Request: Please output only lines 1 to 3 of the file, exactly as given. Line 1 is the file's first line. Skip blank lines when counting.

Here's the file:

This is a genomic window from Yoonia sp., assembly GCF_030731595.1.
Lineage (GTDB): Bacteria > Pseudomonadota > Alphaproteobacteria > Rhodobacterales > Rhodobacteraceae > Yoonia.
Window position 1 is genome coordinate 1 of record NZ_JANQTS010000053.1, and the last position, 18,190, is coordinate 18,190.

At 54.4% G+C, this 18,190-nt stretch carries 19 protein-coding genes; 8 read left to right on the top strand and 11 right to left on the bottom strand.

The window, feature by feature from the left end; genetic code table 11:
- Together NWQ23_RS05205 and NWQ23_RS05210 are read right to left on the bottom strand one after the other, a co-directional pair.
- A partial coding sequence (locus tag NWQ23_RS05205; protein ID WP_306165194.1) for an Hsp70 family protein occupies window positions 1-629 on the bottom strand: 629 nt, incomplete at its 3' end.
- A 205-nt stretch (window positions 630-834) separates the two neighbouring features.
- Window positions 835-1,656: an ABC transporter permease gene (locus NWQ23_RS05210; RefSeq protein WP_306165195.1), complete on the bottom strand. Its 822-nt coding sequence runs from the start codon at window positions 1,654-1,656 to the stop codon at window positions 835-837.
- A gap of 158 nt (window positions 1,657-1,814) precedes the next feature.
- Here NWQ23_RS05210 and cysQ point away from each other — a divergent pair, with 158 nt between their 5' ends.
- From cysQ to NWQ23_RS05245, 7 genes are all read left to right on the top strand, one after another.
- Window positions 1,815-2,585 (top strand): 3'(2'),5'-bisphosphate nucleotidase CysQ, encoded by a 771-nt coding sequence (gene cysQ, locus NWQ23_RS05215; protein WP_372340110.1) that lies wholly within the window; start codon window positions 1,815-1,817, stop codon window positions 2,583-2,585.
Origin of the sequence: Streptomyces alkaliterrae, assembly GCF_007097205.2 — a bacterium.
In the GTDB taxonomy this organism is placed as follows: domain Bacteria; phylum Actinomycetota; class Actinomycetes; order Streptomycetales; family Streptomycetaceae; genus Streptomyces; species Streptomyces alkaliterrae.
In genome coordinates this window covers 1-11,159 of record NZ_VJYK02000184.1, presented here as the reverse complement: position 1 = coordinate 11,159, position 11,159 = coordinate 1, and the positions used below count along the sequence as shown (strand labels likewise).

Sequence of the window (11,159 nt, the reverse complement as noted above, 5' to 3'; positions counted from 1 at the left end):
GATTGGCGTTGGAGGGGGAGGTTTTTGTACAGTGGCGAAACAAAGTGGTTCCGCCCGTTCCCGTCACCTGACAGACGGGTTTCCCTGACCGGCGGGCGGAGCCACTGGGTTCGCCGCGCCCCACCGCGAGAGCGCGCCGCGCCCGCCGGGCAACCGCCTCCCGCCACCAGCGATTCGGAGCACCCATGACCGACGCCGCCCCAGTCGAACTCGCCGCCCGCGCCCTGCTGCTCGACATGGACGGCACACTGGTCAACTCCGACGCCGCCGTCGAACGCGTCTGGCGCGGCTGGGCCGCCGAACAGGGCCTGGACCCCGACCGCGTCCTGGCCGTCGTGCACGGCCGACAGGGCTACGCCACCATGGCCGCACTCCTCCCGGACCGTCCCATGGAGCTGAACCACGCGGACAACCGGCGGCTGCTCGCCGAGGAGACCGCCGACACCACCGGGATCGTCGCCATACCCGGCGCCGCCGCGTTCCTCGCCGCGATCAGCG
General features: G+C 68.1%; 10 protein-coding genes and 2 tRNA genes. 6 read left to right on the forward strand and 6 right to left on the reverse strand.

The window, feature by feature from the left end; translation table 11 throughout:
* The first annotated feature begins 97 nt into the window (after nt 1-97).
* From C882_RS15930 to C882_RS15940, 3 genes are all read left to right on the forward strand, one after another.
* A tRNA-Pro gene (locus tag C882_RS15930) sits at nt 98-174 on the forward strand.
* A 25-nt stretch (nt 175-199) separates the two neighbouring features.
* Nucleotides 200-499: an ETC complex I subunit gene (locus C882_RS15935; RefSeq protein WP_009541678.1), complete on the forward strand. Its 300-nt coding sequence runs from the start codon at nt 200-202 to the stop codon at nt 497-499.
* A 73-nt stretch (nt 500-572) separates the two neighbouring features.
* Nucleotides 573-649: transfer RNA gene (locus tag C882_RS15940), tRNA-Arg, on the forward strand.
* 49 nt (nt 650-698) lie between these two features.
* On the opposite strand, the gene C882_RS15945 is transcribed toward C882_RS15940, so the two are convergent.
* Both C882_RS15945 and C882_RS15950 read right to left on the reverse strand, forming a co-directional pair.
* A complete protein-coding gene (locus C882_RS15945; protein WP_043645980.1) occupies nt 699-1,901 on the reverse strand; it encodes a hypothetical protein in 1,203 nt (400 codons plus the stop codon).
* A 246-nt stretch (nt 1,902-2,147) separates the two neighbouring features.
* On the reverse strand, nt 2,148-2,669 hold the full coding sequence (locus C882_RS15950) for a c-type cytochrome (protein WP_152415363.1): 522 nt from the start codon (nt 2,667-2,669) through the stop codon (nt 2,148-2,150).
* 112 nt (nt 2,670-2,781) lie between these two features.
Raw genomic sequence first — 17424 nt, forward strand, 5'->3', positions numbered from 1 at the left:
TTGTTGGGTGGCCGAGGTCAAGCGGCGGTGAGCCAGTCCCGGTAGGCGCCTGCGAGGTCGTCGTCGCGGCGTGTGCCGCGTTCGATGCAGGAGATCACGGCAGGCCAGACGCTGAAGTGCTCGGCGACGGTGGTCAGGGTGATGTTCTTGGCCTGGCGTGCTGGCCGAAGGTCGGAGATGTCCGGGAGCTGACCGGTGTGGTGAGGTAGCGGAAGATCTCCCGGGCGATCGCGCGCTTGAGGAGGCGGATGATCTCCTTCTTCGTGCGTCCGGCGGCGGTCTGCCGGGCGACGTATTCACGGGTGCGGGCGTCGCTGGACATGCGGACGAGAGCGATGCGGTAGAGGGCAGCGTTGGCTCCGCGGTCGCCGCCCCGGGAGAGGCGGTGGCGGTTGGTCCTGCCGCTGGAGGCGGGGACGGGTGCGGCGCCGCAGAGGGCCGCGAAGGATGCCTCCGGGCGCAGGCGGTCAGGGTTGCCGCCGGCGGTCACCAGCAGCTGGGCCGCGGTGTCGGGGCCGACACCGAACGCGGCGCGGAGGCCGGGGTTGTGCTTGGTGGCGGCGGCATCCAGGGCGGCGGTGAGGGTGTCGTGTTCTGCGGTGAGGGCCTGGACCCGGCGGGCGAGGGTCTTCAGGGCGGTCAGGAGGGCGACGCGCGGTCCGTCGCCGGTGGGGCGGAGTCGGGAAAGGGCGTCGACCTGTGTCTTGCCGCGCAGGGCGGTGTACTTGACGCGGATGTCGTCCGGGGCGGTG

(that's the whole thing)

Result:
This is a genomic window from Yoonia sp., assembly GCF_030731595.1.
Lineage (GTDB): Bacteria > Pseudomonadota > Alphaproteobacteria > Rhodobacterales > Rhodobacteraceae > Yoonia.
Window position 1 is genome coordinate 1 of record NZ_JANQTS010000053.1, and the last position, 18,190, is coordinate 18,190.